Avocado Toast is yummy, but high in calories. It won't bankrupt you, unless you are dumb enough to buy it at a restaurant. It takes two minutes to make!
One of the "memes" that Leftists like to toss around is that "Boomers" (boo! hiss!) are denigrating the Millennials for eating Avocado Toast. If only they would put that $7.50 toward their student loans, they would have them paid off! OK, Boomer! - that's the Leftist version of "Let's Go Brandon!" and sure to divide the electorate and lose elections in 2022 and 2024.
But of course, we all know that $7.50 isn't going to pay off your student loans. Or is it? Because if you spend that much money on lunch (which isn't hard to do, even at a fast-food place, these days) it comes to nearly $3000 a year. And that's just for lunch. Sadly, I see online, lots of people posting things about "Door Dash" and other delivery services, such as Uber Eats. Not only are a lot of people using restaurants as kitchens, they are having food delivered as well - and there is an additional charge for that, too.
What's more, they are paying to have the worst sort of food delivered. Yes, McDonald's french fries can be good, if they are hot and crispy, which they aren't half the time. They are never good when soggy and served cold, after sitting in the front seat of someone's car for a half-hour. That's just gross, and for the life of me, I don't understand people paying so much money to have fast-food delivered.
Not that driving out to get it is any better. I noted before about neighbors who drove over 20 miles, round-trip, to get breakfast at iHop, only to find it was closed. To me, this is the height of idiocy. You can go to the grocery store once a week or even less frequently, and buy weeks' worth of food. When your transportation costs outweigh meals costs, something isn't right.
But then again, the people relying on Door Dash or Uber Eats are probably middle-class folks wondering why their credit card never seems to get paid off or why they are living "paycheck to paycheck" on $100,000 a year. The younger folks, working shitty "entry-level" jobs and saddled with student loan debt might be a different story.
A different story but the same old story. During the pandemic, our personal response to CoVid wasn't to have our meals delivered but to make even more of them ourselves. We don't normally go to restaurants very often - maybe once a week as a special "treat" with friends. But since CoVid, that has declined to once a month, if that. And the savings are pretty spectacular, particularly since most restaurants have used "supply chain" and "inflation" and "labor shortage" as excuses to jack up prices. Like I said, it used to be you could go out to lunch for $25-$35 or so, for two people. Today, the bill tops $50 for some reason. It just isn't a value proposition, particularly since you can make better food at home.
But to read some of these "memes" online, not only do they claim there are no real savings in preparing your own food, but to even raise the issue is obscene, as we have no right to question how people decide to spend their money if they are claiming to be destitute. Financial literacy isn't a miracle solution to poverty, but it is how you can live a better life - at any income level - than before. And yes, we have a right to criticize the poor life choices of people who come to us, hat in hand, asking for free money. Your drug problem is not my problem.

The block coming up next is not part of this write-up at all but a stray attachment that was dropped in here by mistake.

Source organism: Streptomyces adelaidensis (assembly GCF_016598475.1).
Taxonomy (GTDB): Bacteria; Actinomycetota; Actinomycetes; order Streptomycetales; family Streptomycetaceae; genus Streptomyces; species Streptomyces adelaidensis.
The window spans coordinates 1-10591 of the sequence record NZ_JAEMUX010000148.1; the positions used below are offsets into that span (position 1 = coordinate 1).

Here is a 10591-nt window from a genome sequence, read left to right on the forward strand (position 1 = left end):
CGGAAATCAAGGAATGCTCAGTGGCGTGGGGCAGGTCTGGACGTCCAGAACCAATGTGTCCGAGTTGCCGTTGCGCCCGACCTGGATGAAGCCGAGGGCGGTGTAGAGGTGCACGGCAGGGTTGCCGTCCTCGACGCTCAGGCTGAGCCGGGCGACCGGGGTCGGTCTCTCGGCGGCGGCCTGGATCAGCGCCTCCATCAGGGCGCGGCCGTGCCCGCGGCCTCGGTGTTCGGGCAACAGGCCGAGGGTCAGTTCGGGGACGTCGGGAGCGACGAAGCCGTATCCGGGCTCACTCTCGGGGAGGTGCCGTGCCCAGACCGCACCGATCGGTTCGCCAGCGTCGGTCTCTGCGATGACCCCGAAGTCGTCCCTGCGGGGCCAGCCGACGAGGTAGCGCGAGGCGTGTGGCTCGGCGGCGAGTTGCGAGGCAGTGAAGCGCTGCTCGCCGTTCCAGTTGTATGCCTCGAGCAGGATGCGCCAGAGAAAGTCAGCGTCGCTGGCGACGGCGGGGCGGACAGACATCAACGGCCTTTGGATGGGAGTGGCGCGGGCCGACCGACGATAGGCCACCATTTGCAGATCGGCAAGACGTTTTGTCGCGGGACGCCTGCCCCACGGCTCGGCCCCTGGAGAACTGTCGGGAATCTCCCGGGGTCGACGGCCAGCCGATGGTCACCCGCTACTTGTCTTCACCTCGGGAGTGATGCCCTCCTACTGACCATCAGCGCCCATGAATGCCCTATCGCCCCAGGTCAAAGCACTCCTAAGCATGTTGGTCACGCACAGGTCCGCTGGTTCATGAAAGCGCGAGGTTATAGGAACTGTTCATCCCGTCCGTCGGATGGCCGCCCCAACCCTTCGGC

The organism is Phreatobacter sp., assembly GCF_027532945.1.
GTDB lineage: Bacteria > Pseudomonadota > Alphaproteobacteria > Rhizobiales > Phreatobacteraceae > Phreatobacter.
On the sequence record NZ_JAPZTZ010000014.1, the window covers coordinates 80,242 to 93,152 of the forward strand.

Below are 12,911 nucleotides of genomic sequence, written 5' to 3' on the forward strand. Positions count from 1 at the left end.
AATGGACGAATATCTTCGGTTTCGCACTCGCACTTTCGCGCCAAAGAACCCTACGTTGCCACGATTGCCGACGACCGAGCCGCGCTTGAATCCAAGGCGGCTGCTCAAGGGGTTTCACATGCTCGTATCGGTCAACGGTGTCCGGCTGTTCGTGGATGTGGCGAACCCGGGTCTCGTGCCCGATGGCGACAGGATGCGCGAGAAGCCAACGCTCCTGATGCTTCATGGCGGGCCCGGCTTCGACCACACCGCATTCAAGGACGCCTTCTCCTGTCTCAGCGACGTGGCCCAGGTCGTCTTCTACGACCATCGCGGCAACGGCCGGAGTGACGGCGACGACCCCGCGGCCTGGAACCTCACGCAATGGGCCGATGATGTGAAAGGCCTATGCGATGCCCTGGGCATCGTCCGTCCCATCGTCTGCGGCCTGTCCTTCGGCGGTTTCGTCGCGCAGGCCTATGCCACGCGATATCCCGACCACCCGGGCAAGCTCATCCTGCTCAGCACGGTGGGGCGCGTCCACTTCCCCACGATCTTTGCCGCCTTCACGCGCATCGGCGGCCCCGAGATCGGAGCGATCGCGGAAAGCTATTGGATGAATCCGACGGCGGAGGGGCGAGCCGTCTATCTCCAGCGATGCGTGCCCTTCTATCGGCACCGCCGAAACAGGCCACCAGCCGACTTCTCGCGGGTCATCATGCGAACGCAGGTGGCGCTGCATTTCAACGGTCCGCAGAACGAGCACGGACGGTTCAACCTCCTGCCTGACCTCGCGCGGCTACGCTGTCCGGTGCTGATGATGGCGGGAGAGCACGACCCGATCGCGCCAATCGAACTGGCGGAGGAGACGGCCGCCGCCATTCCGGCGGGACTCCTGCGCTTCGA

Avocado toast is a case in point. We have it often, but never at a restaurant. It is about as simple to make as its name. Make toast. Spread an avocado on it. Done. Oh, maybe you could get fancy with some cracked pepper or lemon juice, or use some of that fancy "Dave's Bread" (thin slice). Still, it takes minutes to make and the cost is trivial. A Hoss Avocado is like 62 cents at Walmart and that can be enough to serve two (even the smaller ones). But assuming you splurge on the whole fruit (or is it a vegetable?) and use fancy "Dave's Killer Bread" (At over $5 a loaf!!!) that still come out to about $1.12 for the entire meal. How the fuck does this cost $7.50 in a restaurant?
Well, they have to pay the help and the rent and utilities and insurance and... so on and so forth. I harp on this a lot, but using restaurants as your kitchen is a one-way ticket to obesity and chronic credit card debt. It is a monumentally stupid thing to do, and the less money one has to spend, the more stupid it is. And no, there is nothing in the Constitution giving anyone an inalienable right to restaurant meals. Just because "everyone else" is doing it, doesn't make one entitled to it. Besides "what everyone else is doing" is often the dumbest thing in the world - and why most people struggle financially.
That $3000 a year goes a long way to paying off credit card debt - or student loan debt. And the average student loan debt in America is about $30,000 - enough to buy a moderately optioned Camry. Hardly the stuff of bankruptcy. Like I said, I had about $38,000 in student loan debts in 1992, which today would be worth $75,000 or more. I paid them off by doing without some things. I also got into credit card debt, because I did stupid things like eating in restaurants too often and having food delivered (when I lived within walking distance of both a grocery store and a Chinese restaurant!). I know of where I speak,because I did idiotic things as well. I never blamed the government, my employer, or rich people for my own mistakes, though. It took a long time to dig myself out of that hole (and the subsequent holes I willingly jumped into - Duh!). The learning curve is steep.
A chorus of voices lead by Ms. AOC, is calling for rewarding stupidity by "cancelling all student loan debt" which they claim can be done by President Biden with the stroke of a pen. Others are not so sure about the legality of this. Of course, no one has said how this would work - everyone gets all debts cancelled? What about kids going to college next year? Screw them - Generation Z! This is a Millennial thing! What about the people who did without in order to make payments on their loans? Screw them, Capitalist bastards! What about the folks who already paid off their loans? Fuck you, Boomer!